The policy areas that could be the subject of open plurilateral initiatives must be determined by (groups of) WTO members. Four such efforts were launched at the WTO Ministerial Conference in Buenos Aires in December 2017: on e-commerce, micro, small and medium-sized enterprises, investment facilitation, and domestic regulation of services. Both the suggested process of policy dialogue to define a road map and new work programme for the WTO on matters of systemic importance and self-reflection at the level of WTO bodies will help identify policy areas that may lend themselves to open plurilateral initiatives.

Open plurilaterals that apply on a non-discriminatory basis are not a magic bullet. They will be limited to issues that are either insensitive to freeriding concerns or span a critical mass of participating WTO members. But they offer a vehicle to introduce fresh oxygen into the system and to increase the relevance of the WTO as a platform to support international regulatory cooperation.

Bolster the support function of the Secretariat

The WTO is a ‘member-driven’ organisation. A corollary of this is that the Secretariat is given very little voice. Member-driven means members are responsible for running the WTO, i.e. making decisions. This, however, should not translate into a monopoly on the right to express voice and supply relevant information to WTO members. Strengthening the ability of the Secretariat to provide information to its members will make it more useful to the constituencies that have a stake in enhancing the performance of WTO bodies.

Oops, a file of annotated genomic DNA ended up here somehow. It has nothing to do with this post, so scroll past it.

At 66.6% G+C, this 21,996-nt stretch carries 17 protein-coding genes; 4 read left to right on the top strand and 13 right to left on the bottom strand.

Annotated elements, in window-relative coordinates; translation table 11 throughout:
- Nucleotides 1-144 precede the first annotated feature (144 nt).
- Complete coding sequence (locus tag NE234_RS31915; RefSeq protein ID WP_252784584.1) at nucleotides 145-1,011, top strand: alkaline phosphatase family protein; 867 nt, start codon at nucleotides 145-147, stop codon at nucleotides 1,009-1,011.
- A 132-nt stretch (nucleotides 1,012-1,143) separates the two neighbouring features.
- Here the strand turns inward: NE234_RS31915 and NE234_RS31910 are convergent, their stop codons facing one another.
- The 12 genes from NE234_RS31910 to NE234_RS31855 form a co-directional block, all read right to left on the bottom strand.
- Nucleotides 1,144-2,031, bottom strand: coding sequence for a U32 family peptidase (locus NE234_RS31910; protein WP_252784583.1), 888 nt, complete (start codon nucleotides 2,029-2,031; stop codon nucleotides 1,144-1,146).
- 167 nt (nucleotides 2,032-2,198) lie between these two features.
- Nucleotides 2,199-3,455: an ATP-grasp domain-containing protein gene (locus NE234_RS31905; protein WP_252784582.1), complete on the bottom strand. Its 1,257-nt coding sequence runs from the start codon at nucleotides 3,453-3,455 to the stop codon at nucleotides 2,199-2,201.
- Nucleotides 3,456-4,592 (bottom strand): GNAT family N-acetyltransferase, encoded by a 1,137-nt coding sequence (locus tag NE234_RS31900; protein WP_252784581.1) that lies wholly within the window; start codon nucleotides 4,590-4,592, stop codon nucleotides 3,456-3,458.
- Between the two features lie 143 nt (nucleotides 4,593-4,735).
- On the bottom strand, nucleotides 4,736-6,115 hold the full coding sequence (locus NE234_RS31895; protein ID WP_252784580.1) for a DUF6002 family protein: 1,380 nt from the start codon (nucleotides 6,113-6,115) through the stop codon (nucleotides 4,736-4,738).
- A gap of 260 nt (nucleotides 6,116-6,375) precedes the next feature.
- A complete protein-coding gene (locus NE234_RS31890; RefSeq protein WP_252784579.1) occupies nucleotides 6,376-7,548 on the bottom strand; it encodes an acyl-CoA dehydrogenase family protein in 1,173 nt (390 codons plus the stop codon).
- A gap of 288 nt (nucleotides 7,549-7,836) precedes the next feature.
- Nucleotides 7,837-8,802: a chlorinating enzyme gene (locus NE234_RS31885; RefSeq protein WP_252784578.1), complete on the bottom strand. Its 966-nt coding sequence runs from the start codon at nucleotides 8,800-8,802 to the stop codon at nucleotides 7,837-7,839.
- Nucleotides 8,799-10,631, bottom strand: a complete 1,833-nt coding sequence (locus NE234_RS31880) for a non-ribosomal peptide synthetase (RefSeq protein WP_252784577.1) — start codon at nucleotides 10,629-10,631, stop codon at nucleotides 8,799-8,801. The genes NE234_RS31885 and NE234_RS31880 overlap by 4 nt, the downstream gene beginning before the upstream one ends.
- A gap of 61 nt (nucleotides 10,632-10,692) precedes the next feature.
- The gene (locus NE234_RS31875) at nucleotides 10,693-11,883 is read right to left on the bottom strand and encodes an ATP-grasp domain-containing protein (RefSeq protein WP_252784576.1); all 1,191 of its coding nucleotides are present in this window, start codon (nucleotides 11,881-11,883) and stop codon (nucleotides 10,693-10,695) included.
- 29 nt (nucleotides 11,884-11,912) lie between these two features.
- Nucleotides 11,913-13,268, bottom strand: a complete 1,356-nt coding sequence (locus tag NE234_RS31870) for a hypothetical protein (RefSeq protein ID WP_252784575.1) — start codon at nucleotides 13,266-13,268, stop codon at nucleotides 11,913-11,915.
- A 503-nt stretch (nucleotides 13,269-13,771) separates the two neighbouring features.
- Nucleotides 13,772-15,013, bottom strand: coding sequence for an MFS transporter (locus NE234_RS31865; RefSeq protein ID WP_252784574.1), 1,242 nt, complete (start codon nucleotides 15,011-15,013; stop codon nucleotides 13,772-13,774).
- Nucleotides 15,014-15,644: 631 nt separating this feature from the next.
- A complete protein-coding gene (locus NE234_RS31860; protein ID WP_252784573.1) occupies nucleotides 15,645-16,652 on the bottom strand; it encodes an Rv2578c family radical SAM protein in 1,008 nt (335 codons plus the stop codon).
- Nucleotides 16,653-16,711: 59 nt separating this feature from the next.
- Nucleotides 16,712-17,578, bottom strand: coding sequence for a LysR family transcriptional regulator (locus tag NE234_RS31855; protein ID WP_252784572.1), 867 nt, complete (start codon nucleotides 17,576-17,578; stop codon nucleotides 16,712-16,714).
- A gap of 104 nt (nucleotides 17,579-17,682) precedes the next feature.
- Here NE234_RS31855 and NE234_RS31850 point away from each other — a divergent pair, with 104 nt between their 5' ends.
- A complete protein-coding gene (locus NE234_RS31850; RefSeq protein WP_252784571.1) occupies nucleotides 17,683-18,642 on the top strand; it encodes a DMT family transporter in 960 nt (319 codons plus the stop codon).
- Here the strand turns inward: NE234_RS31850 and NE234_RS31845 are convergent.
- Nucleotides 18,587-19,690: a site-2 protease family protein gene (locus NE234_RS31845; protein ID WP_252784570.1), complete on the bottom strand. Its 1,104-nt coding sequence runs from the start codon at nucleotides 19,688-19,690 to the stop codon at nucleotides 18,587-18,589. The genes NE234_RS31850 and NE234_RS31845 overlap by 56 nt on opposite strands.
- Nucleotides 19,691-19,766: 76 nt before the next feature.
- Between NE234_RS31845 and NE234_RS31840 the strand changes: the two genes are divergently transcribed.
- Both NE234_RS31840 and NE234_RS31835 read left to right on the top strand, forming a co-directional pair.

These constituencies are critical in sustaining political support for the organisation. They are primarily located in the members’ capital cities. Enhancing the capacity of the Secretariat to engage substantively on trade-related policy areas of interest to national constituencies may increase the perceived salience of – and political support for – the organisation. There is substantial scope to reallocate available technical assistance funds to support the provision of analytical services to members that request it, and for bolstering engagement with national government agencies and broader constituencies that have an interest in different areas of trade policy. This includes other international organisations dealing with aspects of trade policy and related regulation.